I don't know where you're getting this at. Everything I've come across indicates that Eisenhower's intention was to connect cities, and suburbanization was not part of the equation. It's even stated in the purpose of the Act itself. I thought the design had been modeled on the Pennsylvania Turnpike, which avoids going through cities.

My point was that the interstate system was changed once politics became involved, and the same might happen with rail. Once state legislator A becomes aware the HSR line isn't stopping in his district, but is stopping in legislator B's district, they'll probably add a stop in legislator A's district.
Eisenhower's act was the "National System of Defense and Interstate Highways," enacted in 1956--the Pennsylvania Turnpike's first section was completed in 1940. Post-WWII automobile suburbs were being churned out all over the country by that time. The "Road Crew," a collection of a couple hundred lobbyists representing auto manufacturers, petroleum, tires, and road construction, were very involved in that legislation. It was nominally for "defense" purposes, but obviously had no real defense function.

The use of public-funded highways to facilitate the sale of automobiles and trucks dated back to a cross-country military expedition in 1909 (a convoy including a young Lt. Dwight D. Eisenhower) and the use of public roadways to facilitate suburban expansion (instead of private streetcars) became commonplace in the 1920s and 1930s. Federal housing policy legislation during the Depression was based on the model of auto-centric single-family suburbs built out onto greenfields, a model that only works if there are paved highways connecting the suburbs with workplaces and shopping areas. Zoning of land became commonplace in the 1920s and 1930s, resulting in horizontal sprawl as land functions became separated by zones. I can recommend some swell books on the subject, like Kenneth Jackson's Crabgrass Frontier, Robert Fogelson's Downtown: Its Rise and Fall and Dolores Hayden's Building Suburbia.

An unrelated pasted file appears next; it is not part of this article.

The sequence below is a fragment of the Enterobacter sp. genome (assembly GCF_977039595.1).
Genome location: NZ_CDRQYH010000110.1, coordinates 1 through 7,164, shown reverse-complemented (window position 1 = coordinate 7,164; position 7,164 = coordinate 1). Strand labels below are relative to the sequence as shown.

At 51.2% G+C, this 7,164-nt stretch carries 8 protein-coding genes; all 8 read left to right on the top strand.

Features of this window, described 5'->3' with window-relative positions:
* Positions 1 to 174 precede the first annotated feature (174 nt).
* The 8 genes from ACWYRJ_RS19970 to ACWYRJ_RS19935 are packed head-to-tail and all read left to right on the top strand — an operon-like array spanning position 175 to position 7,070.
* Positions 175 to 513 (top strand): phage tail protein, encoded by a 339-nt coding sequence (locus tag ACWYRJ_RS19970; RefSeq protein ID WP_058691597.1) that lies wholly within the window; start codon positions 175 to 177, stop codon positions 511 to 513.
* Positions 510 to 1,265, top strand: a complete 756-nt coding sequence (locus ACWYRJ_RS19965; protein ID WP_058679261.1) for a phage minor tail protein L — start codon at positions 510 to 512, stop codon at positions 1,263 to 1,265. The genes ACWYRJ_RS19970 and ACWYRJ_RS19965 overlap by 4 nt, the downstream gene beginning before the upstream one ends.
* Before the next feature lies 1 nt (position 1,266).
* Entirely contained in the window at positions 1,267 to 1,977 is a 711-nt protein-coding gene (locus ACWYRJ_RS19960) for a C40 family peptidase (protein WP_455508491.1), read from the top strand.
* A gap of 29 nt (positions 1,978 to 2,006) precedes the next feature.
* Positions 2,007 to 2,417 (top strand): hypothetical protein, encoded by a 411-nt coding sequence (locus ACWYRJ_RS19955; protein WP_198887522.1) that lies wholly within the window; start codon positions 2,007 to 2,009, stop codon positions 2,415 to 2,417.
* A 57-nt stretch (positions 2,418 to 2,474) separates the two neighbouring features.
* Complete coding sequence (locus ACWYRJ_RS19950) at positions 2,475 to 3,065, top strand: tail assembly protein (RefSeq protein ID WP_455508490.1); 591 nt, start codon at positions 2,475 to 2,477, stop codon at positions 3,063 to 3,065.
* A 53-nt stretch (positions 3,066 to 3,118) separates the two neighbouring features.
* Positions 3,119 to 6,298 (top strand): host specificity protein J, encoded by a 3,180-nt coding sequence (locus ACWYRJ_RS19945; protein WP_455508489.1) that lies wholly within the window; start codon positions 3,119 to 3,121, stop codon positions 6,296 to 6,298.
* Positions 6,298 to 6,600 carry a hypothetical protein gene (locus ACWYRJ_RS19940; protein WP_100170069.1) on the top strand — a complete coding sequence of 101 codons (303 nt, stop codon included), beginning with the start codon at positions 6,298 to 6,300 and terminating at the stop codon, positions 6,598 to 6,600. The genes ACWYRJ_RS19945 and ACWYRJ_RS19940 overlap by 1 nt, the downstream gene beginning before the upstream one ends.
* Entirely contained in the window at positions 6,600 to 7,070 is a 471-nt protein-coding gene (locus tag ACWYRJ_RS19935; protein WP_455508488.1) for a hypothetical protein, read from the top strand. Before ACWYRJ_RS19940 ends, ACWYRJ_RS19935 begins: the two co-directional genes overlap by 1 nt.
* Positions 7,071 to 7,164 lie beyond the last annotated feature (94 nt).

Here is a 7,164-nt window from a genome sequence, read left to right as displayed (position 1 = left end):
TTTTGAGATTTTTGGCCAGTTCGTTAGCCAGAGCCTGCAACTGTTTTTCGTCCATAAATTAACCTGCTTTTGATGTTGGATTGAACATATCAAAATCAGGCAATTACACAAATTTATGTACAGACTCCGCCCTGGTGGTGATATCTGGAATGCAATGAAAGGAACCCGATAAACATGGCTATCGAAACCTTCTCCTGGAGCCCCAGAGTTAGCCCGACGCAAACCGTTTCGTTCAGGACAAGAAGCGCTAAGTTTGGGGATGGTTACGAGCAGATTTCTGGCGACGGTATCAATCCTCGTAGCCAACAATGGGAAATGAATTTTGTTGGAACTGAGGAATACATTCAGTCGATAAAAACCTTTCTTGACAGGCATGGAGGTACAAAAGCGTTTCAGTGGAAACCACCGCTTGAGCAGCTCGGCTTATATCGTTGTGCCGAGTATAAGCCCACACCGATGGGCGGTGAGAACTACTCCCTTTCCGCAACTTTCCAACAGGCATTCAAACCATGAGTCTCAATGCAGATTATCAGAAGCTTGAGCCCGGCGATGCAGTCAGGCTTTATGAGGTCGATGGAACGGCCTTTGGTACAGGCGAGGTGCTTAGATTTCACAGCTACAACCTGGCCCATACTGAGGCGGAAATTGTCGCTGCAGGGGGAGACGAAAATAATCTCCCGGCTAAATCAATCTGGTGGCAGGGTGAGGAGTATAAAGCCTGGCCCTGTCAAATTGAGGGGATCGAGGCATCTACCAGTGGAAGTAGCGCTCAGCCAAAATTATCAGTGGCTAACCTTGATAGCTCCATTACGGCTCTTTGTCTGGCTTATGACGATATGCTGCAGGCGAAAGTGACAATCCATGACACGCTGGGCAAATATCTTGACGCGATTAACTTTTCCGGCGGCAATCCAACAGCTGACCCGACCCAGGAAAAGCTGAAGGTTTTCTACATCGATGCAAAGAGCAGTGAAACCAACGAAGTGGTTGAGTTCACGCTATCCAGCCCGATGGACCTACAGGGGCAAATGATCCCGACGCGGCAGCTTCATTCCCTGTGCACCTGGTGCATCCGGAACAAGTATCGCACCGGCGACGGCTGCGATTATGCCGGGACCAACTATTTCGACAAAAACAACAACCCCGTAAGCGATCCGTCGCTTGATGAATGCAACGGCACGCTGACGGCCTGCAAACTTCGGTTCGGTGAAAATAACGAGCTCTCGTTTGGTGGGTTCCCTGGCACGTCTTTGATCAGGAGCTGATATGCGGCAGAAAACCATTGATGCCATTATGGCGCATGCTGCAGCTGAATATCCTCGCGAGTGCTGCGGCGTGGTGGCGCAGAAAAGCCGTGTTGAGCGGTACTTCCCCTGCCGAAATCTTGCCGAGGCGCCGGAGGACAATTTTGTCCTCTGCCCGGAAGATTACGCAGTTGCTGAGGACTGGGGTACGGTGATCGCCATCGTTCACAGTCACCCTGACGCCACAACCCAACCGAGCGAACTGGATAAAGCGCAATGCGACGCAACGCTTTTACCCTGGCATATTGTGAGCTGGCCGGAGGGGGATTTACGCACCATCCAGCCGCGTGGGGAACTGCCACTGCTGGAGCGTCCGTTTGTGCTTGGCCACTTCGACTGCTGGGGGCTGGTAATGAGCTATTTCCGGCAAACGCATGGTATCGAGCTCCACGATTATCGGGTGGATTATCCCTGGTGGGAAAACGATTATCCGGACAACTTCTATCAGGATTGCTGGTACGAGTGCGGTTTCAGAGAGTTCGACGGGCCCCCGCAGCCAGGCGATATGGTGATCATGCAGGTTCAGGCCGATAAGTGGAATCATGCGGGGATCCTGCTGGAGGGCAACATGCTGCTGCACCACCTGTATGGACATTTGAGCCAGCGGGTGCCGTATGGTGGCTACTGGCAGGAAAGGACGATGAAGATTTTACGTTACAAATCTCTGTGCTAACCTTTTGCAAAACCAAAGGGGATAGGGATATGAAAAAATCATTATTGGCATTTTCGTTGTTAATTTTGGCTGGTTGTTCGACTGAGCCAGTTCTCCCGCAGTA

Sprawl in its current form was the result of deliberately enacted policies intended to disperse and segregate the populations of cities.
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Old 10-30-2010, 03:40 PM
 
Location: Planet Eaarth
8,958 posts, read 7,163,138 times
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Quote:
Originally Posted by jimmyev View Post
Someone on one of these forums commented that high-speed rail (300 mph) connecting Pittsburgh and Washington DC could turn Pittsburgh into a suburb of DC. That got me thinking...

The interstate highway system was created to rapidly connect American cities. Sprawl and commuter use of the highways was not envisioned. But, eventually, the entire highway system was usurped by commuters.

Wouldn't the same thing happen with high speed rail? Theoretically, a commuter could live just about anywhere in New York State and commute to New York City; the entire state of West Virginia would be within an hour of DC; Reno and Tahoe would be less than an hour from the Bay Area and even less than that from Sacramento; I could live anywhere in rural East Texas and easily commute to Houston, Dallas, Austin or San Antonio.

Now this seems as if it would be the ultimate sprawl - new tract home subdivisions 300 miles from the centers of employment. Or would you even be able to get the density for subdivisions? Maybe it'd sprawl back to rural living and suburban living would completely disappear?
There is a vast misunderstand as to why the Interstate Road system. One lesson learned during WWII was that the German Autoban could move MILITARY equipment very fast whereas railroads were getting bombed out of existence during the war. Eisenhower did not want that to happen in America plus he needed good jobs for returning Vets.

This will explain these little known facts.......
Do you know why Interstate Highways were built? | The Reasoner

Some other facts about our Interstate system.....
http://www.fhwa.dot.gov/interstate/faq.htm

http://www.fhwa.dot.gov/interstate/i....htm#question1
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Old 10-30-2010, 06:57 PM
 
7,203 posts, read 7,544,700 times
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Quote:
Originally Posted by Tightwad View Post